February 3, 2007 • 8:29 am
Photo by: OldMainstream
The Carnival of GRADual Progress is a monthly roundup of blog posts of interest to grad students. Hosted at a different academic blog every month, the posts range from helpful to simply hilarious.
There are six carnivals so far:
Warning: to be approached with extreme caution. Definite time-sucker.
Filed under: Academia, Advice, Computer, Grad School, Motivation, Online, Reading, Research, Thesis, Time Management, Web, Writing
February 2, 2007 • 5:07 pm
Photo by: idreamofdaylight
When the sky is dark, the days are short, and it’s cold outside, I lack the motivation to get up out of my nice warm bed. In an attempt to get more out of my day, I’ve tracked down some good advice from fellow bloggers:
Waking up early and consistently
[ from Dave Cheong ]
Surefire Way to Wake Up Without the Snooze
[ from Glen Stansberry at LifeDev ]
How I trained myself to get up earlier in the morning
[ from Matthew Stibbe at Bad Language ]
Filed under: Advice, Motivation, Organization, Sleep, Time Management
January 16, 2007 • 1:46 pm
Librivox offers free public domain audiobooks, available for download in MP3 or OGG format. This collaborative project boasts an impressive selection of fiction, poetry, non-fiction, and drama. Good for the commute– you can download one of those classics that you always meant to get around to read.
If you’re looking for a bit of early-morning cheer on a chilly winter morning, I’d recommend My Man Jeeves or Right Ho, Jeeves, both by P. G. Wodehouse. If you’re feeling slightly more ambitious, there’s always The Canterbury Tales (War and Peace is still in progress).
Filed under: Books, Computer, Online, Reading, Web
January 12, 2007 • 2:50 pm
Yet another Mac-only app for academics…
Papers is now available in public preview. It has a really lovely user interface (reminiscient of iTunes) and previewing and note-taking ability built right into the program. It was built to house scientific papers and import straight from PubMed.
[ found via announcement at The Efficient Academic ]
Filed under: Academia, Bibliographies, Bibliography, Computer, Files, Mac, Organization, Research, Tools
January 12, 2007 • 2:31 pm
Many academics who use Macs swear by DEVONthink for organizing their research and files. Over at AcademHack, there’s even an entire category devoted to academic uses for the program.
I was intrigued by the organizational abilities of this program, and mourned my Mac-lessness. However, there are some alternatives for us with PCs. I’ve listed a few of the most promising DEVONthink replacements by price:
MyInfo (free 28-day trial, then $50)
AskSam (free 30-day trial, then $150 and up)
Nota Bene (free 30-day trial, then $249 and up)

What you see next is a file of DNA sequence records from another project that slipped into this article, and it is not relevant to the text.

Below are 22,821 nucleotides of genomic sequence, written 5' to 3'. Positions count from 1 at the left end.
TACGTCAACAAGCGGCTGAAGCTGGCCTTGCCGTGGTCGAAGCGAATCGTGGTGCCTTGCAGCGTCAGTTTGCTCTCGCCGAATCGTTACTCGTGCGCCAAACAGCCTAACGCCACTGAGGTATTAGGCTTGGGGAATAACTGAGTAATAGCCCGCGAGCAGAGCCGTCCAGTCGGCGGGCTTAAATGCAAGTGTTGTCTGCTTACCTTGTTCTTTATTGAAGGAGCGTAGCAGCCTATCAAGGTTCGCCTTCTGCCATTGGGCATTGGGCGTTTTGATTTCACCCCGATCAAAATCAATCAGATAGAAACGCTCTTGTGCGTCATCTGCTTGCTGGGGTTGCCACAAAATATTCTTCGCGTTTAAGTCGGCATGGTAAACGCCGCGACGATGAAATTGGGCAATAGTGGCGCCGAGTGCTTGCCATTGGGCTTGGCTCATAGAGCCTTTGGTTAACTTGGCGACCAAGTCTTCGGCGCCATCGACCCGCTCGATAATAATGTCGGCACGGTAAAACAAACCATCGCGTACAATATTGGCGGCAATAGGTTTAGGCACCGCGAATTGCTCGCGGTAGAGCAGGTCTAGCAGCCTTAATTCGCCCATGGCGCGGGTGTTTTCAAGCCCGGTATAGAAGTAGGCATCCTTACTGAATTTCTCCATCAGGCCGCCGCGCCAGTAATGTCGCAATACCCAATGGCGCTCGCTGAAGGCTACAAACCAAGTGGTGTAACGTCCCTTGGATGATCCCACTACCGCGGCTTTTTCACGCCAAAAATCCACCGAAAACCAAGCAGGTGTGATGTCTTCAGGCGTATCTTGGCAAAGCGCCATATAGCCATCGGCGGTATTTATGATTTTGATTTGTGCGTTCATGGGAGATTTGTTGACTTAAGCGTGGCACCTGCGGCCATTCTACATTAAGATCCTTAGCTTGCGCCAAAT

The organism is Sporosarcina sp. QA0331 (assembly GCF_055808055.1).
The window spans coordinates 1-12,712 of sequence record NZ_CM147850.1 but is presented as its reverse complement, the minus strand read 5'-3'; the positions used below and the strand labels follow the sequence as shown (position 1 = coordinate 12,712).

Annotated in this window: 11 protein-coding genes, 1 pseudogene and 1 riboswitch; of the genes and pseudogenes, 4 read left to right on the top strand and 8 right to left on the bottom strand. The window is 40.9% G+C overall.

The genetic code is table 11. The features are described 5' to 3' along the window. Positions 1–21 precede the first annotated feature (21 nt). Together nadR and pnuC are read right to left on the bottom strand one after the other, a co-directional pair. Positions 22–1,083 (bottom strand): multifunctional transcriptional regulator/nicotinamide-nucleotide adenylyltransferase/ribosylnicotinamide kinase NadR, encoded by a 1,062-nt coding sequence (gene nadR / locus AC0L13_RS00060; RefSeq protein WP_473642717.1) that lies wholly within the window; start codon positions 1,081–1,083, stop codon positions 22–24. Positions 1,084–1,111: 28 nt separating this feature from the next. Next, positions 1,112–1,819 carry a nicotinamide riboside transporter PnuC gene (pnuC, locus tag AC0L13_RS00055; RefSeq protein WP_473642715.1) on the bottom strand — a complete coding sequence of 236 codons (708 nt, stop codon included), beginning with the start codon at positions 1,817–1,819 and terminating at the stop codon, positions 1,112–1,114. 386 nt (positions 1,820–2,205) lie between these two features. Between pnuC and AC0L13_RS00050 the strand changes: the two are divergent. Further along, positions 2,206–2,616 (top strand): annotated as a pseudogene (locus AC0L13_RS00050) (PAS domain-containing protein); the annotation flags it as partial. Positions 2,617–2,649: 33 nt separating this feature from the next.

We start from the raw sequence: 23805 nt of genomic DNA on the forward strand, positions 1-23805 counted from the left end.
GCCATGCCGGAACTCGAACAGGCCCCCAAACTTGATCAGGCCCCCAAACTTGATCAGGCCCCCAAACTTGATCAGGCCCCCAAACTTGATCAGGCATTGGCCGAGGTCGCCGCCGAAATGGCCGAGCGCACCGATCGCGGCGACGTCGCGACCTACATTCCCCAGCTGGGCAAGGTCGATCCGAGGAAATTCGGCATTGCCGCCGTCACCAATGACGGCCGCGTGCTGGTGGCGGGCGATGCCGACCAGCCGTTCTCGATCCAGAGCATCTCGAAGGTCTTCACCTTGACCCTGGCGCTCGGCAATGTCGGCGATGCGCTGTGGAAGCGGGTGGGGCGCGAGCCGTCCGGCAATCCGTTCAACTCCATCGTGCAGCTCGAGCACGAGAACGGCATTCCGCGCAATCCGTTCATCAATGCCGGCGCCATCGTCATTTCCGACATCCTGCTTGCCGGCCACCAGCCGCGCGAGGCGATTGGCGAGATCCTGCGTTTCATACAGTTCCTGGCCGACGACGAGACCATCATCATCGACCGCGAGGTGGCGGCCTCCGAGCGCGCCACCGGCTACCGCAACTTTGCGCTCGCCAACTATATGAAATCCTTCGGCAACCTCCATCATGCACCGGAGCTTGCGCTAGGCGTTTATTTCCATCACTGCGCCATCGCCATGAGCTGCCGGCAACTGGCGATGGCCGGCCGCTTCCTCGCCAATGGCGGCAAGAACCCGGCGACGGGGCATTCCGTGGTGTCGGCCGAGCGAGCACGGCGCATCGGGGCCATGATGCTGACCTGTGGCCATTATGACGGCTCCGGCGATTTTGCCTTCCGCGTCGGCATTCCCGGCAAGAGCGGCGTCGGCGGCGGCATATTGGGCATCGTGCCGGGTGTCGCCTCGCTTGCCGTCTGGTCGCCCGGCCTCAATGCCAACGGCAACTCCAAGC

Any other ideas for DEVONthink alternatives for Windows?
Addendum: This seems to be a current topic! I just discovered this thread over at The Efficient Academic group, which may also lead to some good suggestions.
Filed under: Computer, Files, Mac, Organization, Research, Software, Tools, Windows
November 13, 2006 • 3:21 pm
Obviously, no one on earth wants to lose their data. But to an academic, a hard-drive meltdown can be particularly horrific. Imagine, years of original research, gone. Just gone.
Luckily, there are plenty of online backup services to help stop this from happening. I’m a big fan of Mozy myself, but there are tons of choices. Ninety plus (on this particular list), in fact.
Enjoy– and save soon, save often!
Introduction to 90 Online File Storage Services
[ from LifeHack.org ]
Filed under: Computer, Files, Online, Research, Web
November 13, 2006 • 1:58 pm
Via this web application, you can convert both text files and websites into notes readable on your iPod.
This might be a clever idea. Or it might be a very speedy way to make yourself go blind.
Create ebooks on your iPod
[ via Lifehacker ]
Filed under: Books, Computer, Files, Online, Reading, Tools, Web
November 12, 2006 • 2:24 pm
As academics, we can often get stuck working on projects that we care little about. No different than non-academic jobs– except that, somehow, there is a larger expectation that we do care about what we’re working on. We’re not supposed to be monkeys working for the man– we’re supposed to be intellectual monks in a modern world, feverishly pursuing further knowledge. Okay, maybe not monks, but you get the idea.
Yet we do get stuck doing projects that we care little about– or occasionally heartily despise. A few of these projects won’t hurt you; maybe they’ll even build a little character, who knows? But consistently working on projects that we loathe, or see little point in, isn’t good for our happiness, mind, or motivation.
Dave Cheong has an excellent post about choosing things that you love doing and admire. His emphasis is on the second part of this equation.
He says, “Why do you have to admire what you do or the people doing it? If you only love what you do (and not admire it), then you may end up doing the wrong thing… If there is nothing to admire, why change? What’s the incentive to become better?”
Do something you love doing and admire
[ from Dave Cheong ]
Filed under: Academia, Advice, Grad School, Motivation
November 12, 2006 • 1:52 pm
I admit, reading Metafilter discussions is an excellent way to procrastinate doing actual academic work. However, this particular thread might actually have some productivity payoff for anyone struggling with a big project (thesis, book, etc).
Academic writer’s block: tips, strategies, experiences?
[ from Ask Metafilter ]
Filed under: Advice, Grad School, Motivation, Research, Thesis, Writing
September 28, 2006 • 12:29 pm